13. 13 Pathology and Laboratory Medicine, The University of British Columbia Faculty of Medicine, Vancouver, British Columbia, Canada
  14. 14 Centre for Menstrual Cycle and Ovulatory Research, The University of British Columbia Faculty of Medicine, Vancouver, British Columbia, Canada
  15. 15 School of Population and Public Health, University of British Columbia, Vancouver, British Columbia, Canada
  1. Correspondence to Dr Helene C F Cote; hcote{at}


Introduction Women living with HIV (WLWH) experience accelerated ageing and an increased risk of age-associated diseases earlier in life, compared with women without HIV. This is likely due to a combination of viral factors, gender differences, hormonal imbalance and psychosocial and structural conditions. This interdisciplinary cohort study aims to understand how biological, clinical and sociostructural determinants of health interact to modulate healthy ageing in WLWH.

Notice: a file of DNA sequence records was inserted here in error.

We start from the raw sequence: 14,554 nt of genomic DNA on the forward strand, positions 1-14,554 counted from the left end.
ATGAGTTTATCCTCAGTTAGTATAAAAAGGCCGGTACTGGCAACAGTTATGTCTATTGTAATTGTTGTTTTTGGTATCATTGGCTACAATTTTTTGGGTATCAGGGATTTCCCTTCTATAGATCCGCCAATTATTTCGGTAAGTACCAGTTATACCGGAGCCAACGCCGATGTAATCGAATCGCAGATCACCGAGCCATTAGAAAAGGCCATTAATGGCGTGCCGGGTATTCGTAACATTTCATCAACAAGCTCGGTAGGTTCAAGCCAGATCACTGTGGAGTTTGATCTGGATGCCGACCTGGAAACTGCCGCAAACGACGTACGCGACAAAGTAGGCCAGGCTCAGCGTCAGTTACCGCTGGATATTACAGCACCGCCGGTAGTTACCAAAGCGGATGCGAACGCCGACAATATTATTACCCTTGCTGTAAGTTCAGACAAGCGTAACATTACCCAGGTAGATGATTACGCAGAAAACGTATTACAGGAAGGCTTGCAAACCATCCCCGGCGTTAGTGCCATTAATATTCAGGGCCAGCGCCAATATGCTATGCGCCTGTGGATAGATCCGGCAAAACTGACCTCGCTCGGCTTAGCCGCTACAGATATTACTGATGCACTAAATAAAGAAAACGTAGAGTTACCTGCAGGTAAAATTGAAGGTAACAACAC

Methods and analysis The British Columbia Children and Women: AntiRetroviral therapy and Markers of Aging-Canadian HIV Women’s Sexual and Reproductive Health Cohort Study (CARMA-CHIWOS) Collaboration (BCC3) study will enrol WLWH (n=350) and sociodemographically matched HIV-negative women (n=350) living in British Columbia. A subset of BCC3 participants will be past participants of CARMA, n≥1000 women and children living with and without HIV, 2008–2018 and/or CHIWOS, n=1422 WLWH, 2013–2018. Over two study visits, we will collect biological specimens for virus serologies, hormones and biological markers as well as administer a survey capturing demographic and sociostructural–behavioural factors. Sociodemographics, comorbidities, number and type of chronic/latent viral infections and hormonal irregularities will be compared between the two groups. Their association with biological markers and psychostructural and sociostructural factors will be investigated through multivariable regression and structural equation modelling. Retrospective longitudinal analyses will be conducted on data from past CARMA/CHIWOS participants. As BCC3 aims to follow participants as they age, this protocol will focus on the first study visits.